SQL SELECT Statement
You are starting on an exciting path with plenty of new concepts, especially If you are new to the world of databases. Get ready to discover a language that is simple to learn, but at the same time very powerful for querying the database. In this tutorial you use SQL to query databases. A database query is an expression written in SQL language that describes the data you want to obtain from the database. For example, you could write an SQL query to return the names and emails of customers who have not sent orders for more than 6 months.
Before we start with SQL queries, let’s review three basic database related concepts: Tables, Records and Attributes.
A table is a set of elements called records (or rows). The records stored in a table are not ordered, this is the reason why we describe the table as a “set” of records. Tables are one of the building blocks in databases. Some typical examples of tables are Customer table, Order table or Invoice table.
The second concept is records. Records are the elements stored in a table. All the records stored in one specific table have the same structure or schema. For example, in this image we can see the records in the Customer table, all with the same structure: customer_id, customer_name, email_address and last_order_date.
The third database concept is attributes (also called columns). In the previous image the record structure has four attributes: customer_id, customer_name, email_address and last_order_date. Every attribute should have a value.
All the attribute values in the same record describe the same element in the table. Another point is data types. Every attribute belongs to a data type. Possible data types are: text, numeric, date and other more specific types. For example the data type of the attribute last_order_date is date, while the data type of the attribute customer_id is integer.
Understanding the basic concepts of databases is key to explaining SQL. The focus is database queries. The primary SQL statement for queries is
SELECT is used to specify the list of attributes you want to obtain from the database.
SELECT is used in conjunction with the FROM clause, to specify the table for the data extraction.
For example, if you want to obtain the customer emails:
SELECT email_address FROM customer
After executing the previous SQL the database returns the results:
Alternatively, if you want to obtain the name of the customers and the date of the last order:
SELECT customer_name, last_order_date FROM customer
The result is
To obtain all the attributes of the table customer:
SELECT customer_id, customer_name, email_address, last_order_date FROM customer
And naturally the result is the complete table:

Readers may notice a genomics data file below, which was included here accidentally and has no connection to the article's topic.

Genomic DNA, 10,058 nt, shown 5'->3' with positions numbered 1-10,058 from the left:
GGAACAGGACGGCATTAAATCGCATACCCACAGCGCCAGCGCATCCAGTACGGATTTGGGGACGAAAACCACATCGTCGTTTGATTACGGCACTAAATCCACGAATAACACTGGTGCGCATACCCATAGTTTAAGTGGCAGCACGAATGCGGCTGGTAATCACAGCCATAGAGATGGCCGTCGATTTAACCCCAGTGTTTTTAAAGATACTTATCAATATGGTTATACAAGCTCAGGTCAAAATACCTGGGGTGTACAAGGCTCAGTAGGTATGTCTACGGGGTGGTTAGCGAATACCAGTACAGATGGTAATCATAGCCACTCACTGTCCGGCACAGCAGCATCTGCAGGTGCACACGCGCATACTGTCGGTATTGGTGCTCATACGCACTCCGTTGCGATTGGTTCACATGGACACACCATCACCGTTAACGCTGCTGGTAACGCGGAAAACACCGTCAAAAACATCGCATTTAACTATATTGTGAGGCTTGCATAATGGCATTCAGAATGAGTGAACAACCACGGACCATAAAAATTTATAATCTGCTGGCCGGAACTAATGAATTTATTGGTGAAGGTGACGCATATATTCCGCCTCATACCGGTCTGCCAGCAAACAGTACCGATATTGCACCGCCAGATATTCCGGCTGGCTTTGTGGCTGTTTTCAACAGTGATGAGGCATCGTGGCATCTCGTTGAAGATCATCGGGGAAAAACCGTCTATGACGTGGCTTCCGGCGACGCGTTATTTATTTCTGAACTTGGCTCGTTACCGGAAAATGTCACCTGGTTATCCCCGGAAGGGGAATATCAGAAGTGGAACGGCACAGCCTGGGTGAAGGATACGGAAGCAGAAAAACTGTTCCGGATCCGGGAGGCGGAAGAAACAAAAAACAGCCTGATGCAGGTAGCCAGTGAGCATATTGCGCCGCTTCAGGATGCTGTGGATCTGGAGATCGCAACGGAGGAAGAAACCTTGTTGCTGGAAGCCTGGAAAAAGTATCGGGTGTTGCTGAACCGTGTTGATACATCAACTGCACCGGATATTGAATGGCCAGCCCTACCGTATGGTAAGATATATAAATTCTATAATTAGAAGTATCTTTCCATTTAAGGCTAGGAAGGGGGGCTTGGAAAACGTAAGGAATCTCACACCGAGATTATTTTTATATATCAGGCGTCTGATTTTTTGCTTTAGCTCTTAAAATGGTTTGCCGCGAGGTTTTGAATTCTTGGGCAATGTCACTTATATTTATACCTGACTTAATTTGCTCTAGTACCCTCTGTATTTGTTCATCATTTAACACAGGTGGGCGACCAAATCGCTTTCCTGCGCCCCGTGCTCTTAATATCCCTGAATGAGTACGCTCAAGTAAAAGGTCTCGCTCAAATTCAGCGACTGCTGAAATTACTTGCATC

The * character is a shortcut meaning all of the columns when used inThis is a good point to explain the meaning of the “*” character in the SELECT For example, to return the complete table:
SELECT * FROM customer
In the previous section you learned how to include specific attributes from the table into the query result using
SELECT. So far, your query results included all the records in the table. In this section you learn how to include(or exclude) specific records from the table into the query result. It is very common to see the term filter in smart phone applications.his is the idea of the
WHERE clause: filter records from the table and send the subset of records to the result set of the query.
As an example, suppose the marketing area asks for a report with the emails of those customers that did not place an order since Oct 1st 2019. You can use WHERE with a condition like:
last_order_date < ‘10/01/2019’.
The records where this condition is TRUE are part of the result. The complete query is:
SELECT email_address FROM customer WHERE last_order_date < ‘10/01/2019’
Here is the query result:
You can create complex WHERE clauses by combining several conditions. Here is a new Sales table for the next examples:
|Harley 982||New Orleans||SouthEast||02/06/2020||motorcycles||Moine||2|
|Honda N400||New York||East||04/24/2020||motorcycles||Gupta||1|
|Harley 982||Los Angeles||West||05/05/2020||motorcycles||Dann||1|
|Kenworth T680||San Francisco||West||05/29/2020||trucks||Garcia||3|
|Harley 982||New York||East||10/12/2020||motorcycles||Gupta||1|
You are asked to create a report with all the articles sold in the SouthEast region during the first quarter of 2020. In the report, you need the attributes:
seller_id and the
quantity sold. The query is:
SELECT article_code, branch, seller_id, quantity FROM sales WHERE region = ‘SOUTHEAST’ AND date >= ‘01/01/2020’ AND date <= ‘03/31/2020’
WHERE clause has three conditions connected by the AND logical operator, meaning that only records where both the region and date conditions are TRUE are part of the result set. Using several conditions connected by the AND/OR logical operators enable you to create complex
WHERE clauses. Here is the query result:
|Harley 982||New Orleans||2|
Suppose you want to create a report with all the sales of the article Mustang sold by seller Sexton during 2019. The query is:
SELECT article_code, date, quantity FROM customer WHERE seller_id = ‘SEXTON’ AND article_code = ‘Mustang’
And the results of the query will be:
In this first article you learned the ABCs of the
SELECT statement, including:
- Creating a simple WHERE condition to filter rows
- Using the AND logical operator to connect more than one logical condition
This is only a small part of the expressive power of
SELECT. Continue with the next articles to advance to more complex forms of
SELECT. Learn SQL, increase your skills!
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